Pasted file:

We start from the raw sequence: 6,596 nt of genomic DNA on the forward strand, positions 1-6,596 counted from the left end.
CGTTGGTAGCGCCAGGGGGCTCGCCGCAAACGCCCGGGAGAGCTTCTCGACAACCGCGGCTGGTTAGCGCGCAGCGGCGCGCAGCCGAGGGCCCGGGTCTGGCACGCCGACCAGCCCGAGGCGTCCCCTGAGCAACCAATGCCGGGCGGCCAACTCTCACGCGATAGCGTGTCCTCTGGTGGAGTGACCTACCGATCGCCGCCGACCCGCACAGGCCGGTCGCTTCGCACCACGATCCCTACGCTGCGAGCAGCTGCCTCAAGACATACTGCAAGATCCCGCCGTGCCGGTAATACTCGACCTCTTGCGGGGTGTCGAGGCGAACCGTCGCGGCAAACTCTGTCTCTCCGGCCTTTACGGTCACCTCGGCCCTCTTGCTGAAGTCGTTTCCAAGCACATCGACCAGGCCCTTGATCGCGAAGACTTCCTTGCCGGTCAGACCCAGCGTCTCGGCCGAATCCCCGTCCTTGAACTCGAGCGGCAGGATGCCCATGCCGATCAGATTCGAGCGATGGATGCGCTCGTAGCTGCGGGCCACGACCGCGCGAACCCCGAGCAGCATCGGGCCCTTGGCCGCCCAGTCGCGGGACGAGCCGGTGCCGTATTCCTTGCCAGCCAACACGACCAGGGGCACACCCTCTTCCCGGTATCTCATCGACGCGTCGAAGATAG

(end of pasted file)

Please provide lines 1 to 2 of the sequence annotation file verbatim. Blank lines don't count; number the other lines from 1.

We start from the raw sequence: 6,596 nt of genomic DNA on the forward strand, positions 1-6,596 counted from the left end.
CGTTGGTAGCGCCAGGGGGCTCGCCGCAAACGCCCGGGAGAGCTTCTCGACAACCGCGGCTGGTTAGCGCGCAGCGGCGCGCAGCCGAGGGCCCGGGTCTGGCACGCCGACCAGCCCGAGGCGTCCCCTGAGCAACCAATGCCGGGCGGCCAACTCTCACGCGATAGCGTGTCCTCTGGTGGAGTGACCTACCGATCGCCGCCGACCCGCACAGGCCGGTCGCTTCGCACCACGATCCCTACGCTGCGAGCAGCTGCCTCAAGACATACTGCAAGATCCCGCCGTGCCGGTAATACTCGACCTCTTGCGGGGTGTCGAGGCGAACCGTCGCGGCAAACTCTGTCTCTCCGGCCTTTACGGTCACCTCGGCCCTCTTGCTGAAGTCGTTTCCAAGCACATCGACCAGGCCCTTGATCGCGAAGACTTCCTTGCCGGTCAGACCCAGCGTCTCGGCCGAATCCCCGTCCTTGAACTCGAGCGGCAGGATGCCCATGCCGATCAGATTCGAGCGATGGATGCGCTCGTAGCTGCGGGCCACGACCGCGCGAACCCCGAGCAGCATCGGGCCCTTGGCCGCCCAGTCGCGGGACGAGCCGGTGCCGTATTCCTTGCCAGCCAACACGACCAGGGGCACACCCTCTTCCCGGTATCTCATCGACGCGTCGAAGATAG